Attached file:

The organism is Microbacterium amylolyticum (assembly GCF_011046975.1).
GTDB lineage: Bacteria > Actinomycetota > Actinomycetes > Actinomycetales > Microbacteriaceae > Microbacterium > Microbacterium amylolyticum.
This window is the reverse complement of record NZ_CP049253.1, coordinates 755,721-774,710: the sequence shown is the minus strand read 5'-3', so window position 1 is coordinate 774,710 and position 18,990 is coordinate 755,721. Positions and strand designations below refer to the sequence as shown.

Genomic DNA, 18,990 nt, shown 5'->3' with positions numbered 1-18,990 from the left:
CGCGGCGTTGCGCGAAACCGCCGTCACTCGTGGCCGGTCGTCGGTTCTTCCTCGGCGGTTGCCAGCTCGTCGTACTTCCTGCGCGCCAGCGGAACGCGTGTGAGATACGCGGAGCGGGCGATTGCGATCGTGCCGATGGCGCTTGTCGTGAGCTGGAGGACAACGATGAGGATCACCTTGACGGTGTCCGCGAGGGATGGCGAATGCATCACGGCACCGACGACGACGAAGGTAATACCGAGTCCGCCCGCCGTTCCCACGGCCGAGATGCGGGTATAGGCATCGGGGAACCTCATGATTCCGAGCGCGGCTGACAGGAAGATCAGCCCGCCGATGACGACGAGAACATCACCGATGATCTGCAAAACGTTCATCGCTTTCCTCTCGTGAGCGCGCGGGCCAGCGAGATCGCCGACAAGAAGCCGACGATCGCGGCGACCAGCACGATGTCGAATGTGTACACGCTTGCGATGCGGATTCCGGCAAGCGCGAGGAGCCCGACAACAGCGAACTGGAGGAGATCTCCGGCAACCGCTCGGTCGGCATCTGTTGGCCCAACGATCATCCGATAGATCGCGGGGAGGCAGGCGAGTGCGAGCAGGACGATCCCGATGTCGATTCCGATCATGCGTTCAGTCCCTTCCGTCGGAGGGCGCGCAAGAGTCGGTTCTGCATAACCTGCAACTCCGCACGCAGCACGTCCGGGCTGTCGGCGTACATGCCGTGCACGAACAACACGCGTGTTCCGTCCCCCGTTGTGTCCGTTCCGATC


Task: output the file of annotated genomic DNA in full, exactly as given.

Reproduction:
The organism is Microbacterium amylolyticum (assembly GCF_011046975.1).
GTDB lineage: Bacteria > Actinomycetota > Actinomycetes > Actinomycetales > Microbacteriaceae > Microbacterium > Microbacterium amylolyticum.
This window is the reverse complement of record NZ_CP049253.1, coordinates 755,721-774,710: the sequence shown is the minus strand read 5'-3', so window position 1 is coordinate 774,710 and position 18,990 is coordinate 755,721. Positions and strand designations below refer to the sequence as shown.

Genomic DNA, 18,990 nt, shown 5'->3' with positions numbered 1-18,990 from the left:
CGCGGCGTTGCGCGAAACCGCCGTCACTCGTGGCCGGTCGTCGGTTCTTCCTCGGCGGTTGCCAGCTCGTCGTACTTCCTGCGCGCCAGCGGAACGCGTGTGAGATACGCGGAGCGGGCGATTGCGATCGTGCCGATGGCGCTTGTCGTGAGCTGGAGGACAACGATGAGGATCACCTTGACGGTGTCCGCGAGGGATGGCGAATGCATCACGGCACCGACGACGACGAAGGTAATACCGAGTCCGCCCGCCGTTCCCACGGCCGAGATGCGGGTATAGGCATCGGGGAACCTCATGATTCCGAGCGCGGCTGACAGGAAGATCAGCCCGCCGATGACGACGAGAACATCACCGATGATCTGCAAAACGTTCATCGCTTTCCTCTCGTGAGCGCGCGGGCCAGCGAGATCGCCGACAAGAAGCCGACGATCGCGGCGACCAGCACGATGTCGAATGTGTACACGCTTGCGATGCGGATTCCGGCAAGCGCGAGGAGCCCGACAACAGCGAACTGGAGGAGATCTCCGGCAACCGCTCGGTCGGCATCTGTTGGCCCAACGATCATCCGATAGATCGCGGGGAGGCAGGCGAGTGCGAGCAGGACGATCCCGATGTCGATTCCGATCATGCGTTCAGTCCCTTCCGTCGGAGGGCGCGCAAGAGTCGGTTCTGCATAACCTGCAACTCCGCACGCAGCACGTCCGGGCTGTCGGCGTACATGCCGTGCACGAACAACACGCGTGTTCCGTCCCCCGTTGTGTCCGTTCCGATC